Category Archives: 3. Prof. Skills & Abilities

IDL in Primary School

Teaching Across the Subject Boundaries – TDT

When asked to reflect upon an IDL topic which I had done in either primary or secondary school I realised that everything that I remembered had some sort of emotional connection to it. One emotional and memorable IDL topic was World War Two.

Thinking back, I and my other classmates were so engrossed in the topic that we did not realise that there were connections to other subjects being made in order to enhance our learning. That, I believe, is something to take forward into my own teaching. Being able to grasp a whole class, which was from primary 4 to 7, to emotionally connect to a topic is very influential. Thinking back, I think this was achieved by telling us stories and teaching us through films and documentaries set around World War Two, for example, War Horse by Michael Morpurgo (which is still a favourite book of mine, just showing the impact is had one me), Goodnight Mr Tom (I was so emotionally connected to this film that I was eager to read the book shortly afterwards) and a documentary, that was luckily on BBC2 at the time, about a modern day family going back in time to World War Two and how their lives differed. But, as some teachers may just let us watch and listen to the stories, films and documentaries, we were encouraged to have a discussion about what we have just learned which allowed us to share our understanding, especially as this was a class of mixed age and ability. By having this discussion, we were so emotionally connected that our class teacher asked us to write a short diary entry about a day in the life of someone during WW2, these ranged from soldiers out on the front line, to wives and families back home. By doing this it made me truly realise how everyone was affected by the war, and thus a link to literacy that we were unaware of.

By using visuals, we were able to connect and understand our learning a lot better, and it also made it more relevant. To this day, in my own teaching, I prefer using a book to grasp the children from the start of any new topic.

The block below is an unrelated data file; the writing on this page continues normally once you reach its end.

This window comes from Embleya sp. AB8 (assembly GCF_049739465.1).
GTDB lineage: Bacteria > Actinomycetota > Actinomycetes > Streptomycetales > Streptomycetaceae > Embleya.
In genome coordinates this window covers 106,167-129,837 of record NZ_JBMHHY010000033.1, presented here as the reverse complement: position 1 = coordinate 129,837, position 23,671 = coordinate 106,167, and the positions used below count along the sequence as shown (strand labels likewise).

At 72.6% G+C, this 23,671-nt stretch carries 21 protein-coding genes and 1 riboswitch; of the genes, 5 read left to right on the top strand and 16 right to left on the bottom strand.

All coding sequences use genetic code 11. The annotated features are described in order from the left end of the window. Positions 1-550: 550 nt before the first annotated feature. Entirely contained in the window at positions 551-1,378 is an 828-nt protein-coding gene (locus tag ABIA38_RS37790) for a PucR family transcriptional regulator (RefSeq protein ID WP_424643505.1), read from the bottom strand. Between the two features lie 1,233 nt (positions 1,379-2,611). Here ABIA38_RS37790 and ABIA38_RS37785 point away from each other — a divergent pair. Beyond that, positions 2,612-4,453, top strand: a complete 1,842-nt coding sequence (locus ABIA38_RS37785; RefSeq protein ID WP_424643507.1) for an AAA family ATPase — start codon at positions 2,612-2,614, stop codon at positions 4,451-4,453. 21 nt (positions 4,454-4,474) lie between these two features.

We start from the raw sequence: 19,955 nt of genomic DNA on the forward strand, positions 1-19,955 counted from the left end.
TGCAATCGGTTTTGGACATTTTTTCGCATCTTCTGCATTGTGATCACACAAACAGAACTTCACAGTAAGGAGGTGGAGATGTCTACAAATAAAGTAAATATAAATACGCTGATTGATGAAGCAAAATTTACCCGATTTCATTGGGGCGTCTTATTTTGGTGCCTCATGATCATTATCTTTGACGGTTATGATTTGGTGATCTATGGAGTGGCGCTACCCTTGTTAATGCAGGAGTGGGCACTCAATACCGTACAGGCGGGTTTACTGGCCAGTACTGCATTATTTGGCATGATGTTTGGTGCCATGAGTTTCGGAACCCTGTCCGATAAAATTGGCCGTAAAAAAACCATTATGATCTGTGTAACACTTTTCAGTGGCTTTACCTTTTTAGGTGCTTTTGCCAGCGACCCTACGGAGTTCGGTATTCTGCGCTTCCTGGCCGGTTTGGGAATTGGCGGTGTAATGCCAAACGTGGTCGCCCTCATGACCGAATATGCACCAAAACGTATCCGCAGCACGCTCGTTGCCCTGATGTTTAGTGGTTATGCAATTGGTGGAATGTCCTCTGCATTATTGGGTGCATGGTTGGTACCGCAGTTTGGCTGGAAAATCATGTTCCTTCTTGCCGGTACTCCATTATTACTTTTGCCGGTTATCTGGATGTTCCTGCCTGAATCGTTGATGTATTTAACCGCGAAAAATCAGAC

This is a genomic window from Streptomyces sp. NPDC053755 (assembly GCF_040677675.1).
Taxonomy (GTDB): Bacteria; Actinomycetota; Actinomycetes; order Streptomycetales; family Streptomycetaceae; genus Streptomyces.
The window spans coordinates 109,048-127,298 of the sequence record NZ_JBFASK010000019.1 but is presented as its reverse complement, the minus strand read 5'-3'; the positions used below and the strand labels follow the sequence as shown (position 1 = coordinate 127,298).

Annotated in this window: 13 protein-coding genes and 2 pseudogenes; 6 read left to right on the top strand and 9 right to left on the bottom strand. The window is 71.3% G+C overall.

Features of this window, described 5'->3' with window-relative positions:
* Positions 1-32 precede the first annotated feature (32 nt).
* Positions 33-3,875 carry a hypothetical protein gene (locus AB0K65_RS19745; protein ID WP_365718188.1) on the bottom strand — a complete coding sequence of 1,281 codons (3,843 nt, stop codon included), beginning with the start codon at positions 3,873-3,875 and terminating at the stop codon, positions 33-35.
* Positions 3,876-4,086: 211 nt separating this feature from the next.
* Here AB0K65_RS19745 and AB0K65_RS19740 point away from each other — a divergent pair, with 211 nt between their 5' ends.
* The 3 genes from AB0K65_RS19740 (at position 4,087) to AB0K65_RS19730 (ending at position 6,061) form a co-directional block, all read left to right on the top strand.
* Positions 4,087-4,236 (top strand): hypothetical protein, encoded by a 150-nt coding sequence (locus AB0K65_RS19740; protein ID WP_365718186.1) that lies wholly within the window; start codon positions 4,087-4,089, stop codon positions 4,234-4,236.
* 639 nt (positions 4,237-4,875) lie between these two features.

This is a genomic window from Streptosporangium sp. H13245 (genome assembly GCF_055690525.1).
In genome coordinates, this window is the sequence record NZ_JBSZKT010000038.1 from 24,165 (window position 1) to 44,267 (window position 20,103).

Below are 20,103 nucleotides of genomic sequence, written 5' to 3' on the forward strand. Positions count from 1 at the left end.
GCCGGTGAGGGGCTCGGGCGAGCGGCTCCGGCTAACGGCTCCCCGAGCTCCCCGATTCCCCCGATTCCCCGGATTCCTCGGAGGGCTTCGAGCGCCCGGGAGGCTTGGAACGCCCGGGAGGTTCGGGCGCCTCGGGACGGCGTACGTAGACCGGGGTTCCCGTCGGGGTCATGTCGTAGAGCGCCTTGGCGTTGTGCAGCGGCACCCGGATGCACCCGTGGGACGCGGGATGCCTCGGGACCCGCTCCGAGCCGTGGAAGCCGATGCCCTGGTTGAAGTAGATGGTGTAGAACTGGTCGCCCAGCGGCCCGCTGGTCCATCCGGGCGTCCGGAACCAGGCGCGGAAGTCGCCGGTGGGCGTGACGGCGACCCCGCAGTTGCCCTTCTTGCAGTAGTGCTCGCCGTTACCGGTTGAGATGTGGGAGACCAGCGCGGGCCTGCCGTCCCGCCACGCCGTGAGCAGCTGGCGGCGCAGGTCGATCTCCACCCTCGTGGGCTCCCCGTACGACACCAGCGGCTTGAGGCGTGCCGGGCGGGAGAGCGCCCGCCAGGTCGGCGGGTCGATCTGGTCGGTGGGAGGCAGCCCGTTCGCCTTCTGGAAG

When we were also asked to reflect, however, we were asked if maths was involved in our IDL learning, and from what I can remember, maths was never included in IDL. Perhaps this was because I went through the prescriptive 5-14 curriculum. Nevertheless, I truly believe if maths was included within a context, such as IDL, then my own maths anxiety would be non-existent. Maths could have been included, for example within the WW2 topic, by having to weigh and measure the right rations for the class, which would not only help us with our measuring and weight skills, it would also help us realise the shocking lack of food families during WW2 were receiving, creating more of an emotional connection that I believe can be important in IDL learning, as mentioned above.

Creating these connections within a topic without the children truly realising that they are using literacy or numeracy, for example, I believe means children are using the skills they would be using outside of school. Today, we all use skills we learned in primary school, perhaps through IDL, in our own lives without truly realising it. Some of these skills can be taught through IDL to prepare children for their future.

Scientific Literacy

Scientific Literacy and Education

Scientific literacy is becoming a prominent feature within education. In the Science Principles and Practice section of the Curriculum for Excellence (CfE) (2010) there is an emphasis on this area and that we, as teachers, should be developing scientific literacy within our pupils.

When first being introduced to scientific literacy our thought was that it was based upon knowing a range of scientific language and being able to use them appropriately, but that is the complete opposite of the true definition of scientific literacy. After doing some reading (W. Harlen and A. Qualter, 2009), it was clear that scientific literacy is more than simply understanding scientific language. The definition of scientific literacy is connecting the knowledge children have in science to real life events, so they can analyse and evaluate science based articles to ensure what they are reading is scientifically accurate. Therefore, they will be able to understand that they should not always believe what they read about science in the media. This is a very important aspect we should be teaching children as previous media reports have shown how the public can be easily led by “scientific based” news stories.